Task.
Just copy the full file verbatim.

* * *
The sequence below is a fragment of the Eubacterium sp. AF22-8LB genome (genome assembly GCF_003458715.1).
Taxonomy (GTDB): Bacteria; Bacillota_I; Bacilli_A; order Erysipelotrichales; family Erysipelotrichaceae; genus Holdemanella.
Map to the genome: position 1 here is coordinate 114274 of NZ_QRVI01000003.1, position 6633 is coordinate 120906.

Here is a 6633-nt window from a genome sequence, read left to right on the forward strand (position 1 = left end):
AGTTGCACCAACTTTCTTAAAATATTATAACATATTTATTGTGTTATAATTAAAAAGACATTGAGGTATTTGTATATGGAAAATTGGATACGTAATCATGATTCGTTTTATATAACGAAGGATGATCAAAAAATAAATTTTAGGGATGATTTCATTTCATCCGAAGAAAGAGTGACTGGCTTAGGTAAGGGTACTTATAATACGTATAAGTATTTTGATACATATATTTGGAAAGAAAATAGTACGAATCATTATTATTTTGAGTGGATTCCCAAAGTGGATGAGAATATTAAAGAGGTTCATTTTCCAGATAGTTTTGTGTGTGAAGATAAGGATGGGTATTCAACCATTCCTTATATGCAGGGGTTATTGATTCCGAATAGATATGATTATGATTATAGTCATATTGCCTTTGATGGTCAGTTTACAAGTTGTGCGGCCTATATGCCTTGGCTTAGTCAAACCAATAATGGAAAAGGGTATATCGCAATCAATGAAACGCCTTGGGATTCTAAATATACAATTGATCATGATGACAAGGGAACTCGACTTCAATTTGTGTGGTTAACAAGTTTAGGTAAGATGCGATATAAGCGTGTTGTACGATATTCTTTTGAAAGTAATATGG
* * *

The sequence below is a fragment of the Eubacterium sp. AF22-8LB genome (genome assembly GCF_003458715.1).
Taxonomy (GTDB): Bacteria; Bacillota_I; Bacilli_A; order Erysipelotrichales; family Erysipelotrichaceae; genus Holdemanella.
Map to the genome: position 1 here is coordinate 114274 of NZ_QRVI01000003.1, position 6633 is coordinate 120906.

Here is a 6633-nt window from a genome sequence, read left to right on the forward strand (position 1 = left end):
AGTTGCACCAACTTTCTTAAAATATTATAACATATTTATTGTGTTATAATTAAAAAGACATTGAGGTATTTGTATATGGAAAATTGGATACGTAATCATGATTCGTTTTATATAACGAAGGATGATCAAAAAATAAATTTTAGGGATGATTTCATTTCATCCGAAGAAAGAGTGACTGGCTTAGGTAAGGGTACTTATAATACGTATAAGTATTTTGATACATATATTTGGAAAGAAAATAGTACGAATCATTATTATTTTGAGTGGATTCCCAAAGTGGATGAGAATATTAAAGAGGTTCATTTTCCAGATAGTTTTGTGTGTGAAGATAAGGATGGGTATTCAACCATTCCTTATATGCAGGGGTTATTGATTCCGAATAGATATGATTATGATTATAGTCATATTGCCTTTGATGGTCAGTTTACAAGTTGTGCGGCCTATATGCCTTGGCTTAGTCAAACCAATAATGGAAAAGGGTATATCGCAATCAATGAAACGCCTTGGGATTCTAAATATACAATTGATCATGATGACAAGGGAACTCGACTTCAATTTGTGTGGTTAACAAGTTTAGGTAAGATGCGATATAAGCGTGTTGTACGATATTCTTTTGAAAGTAATATGG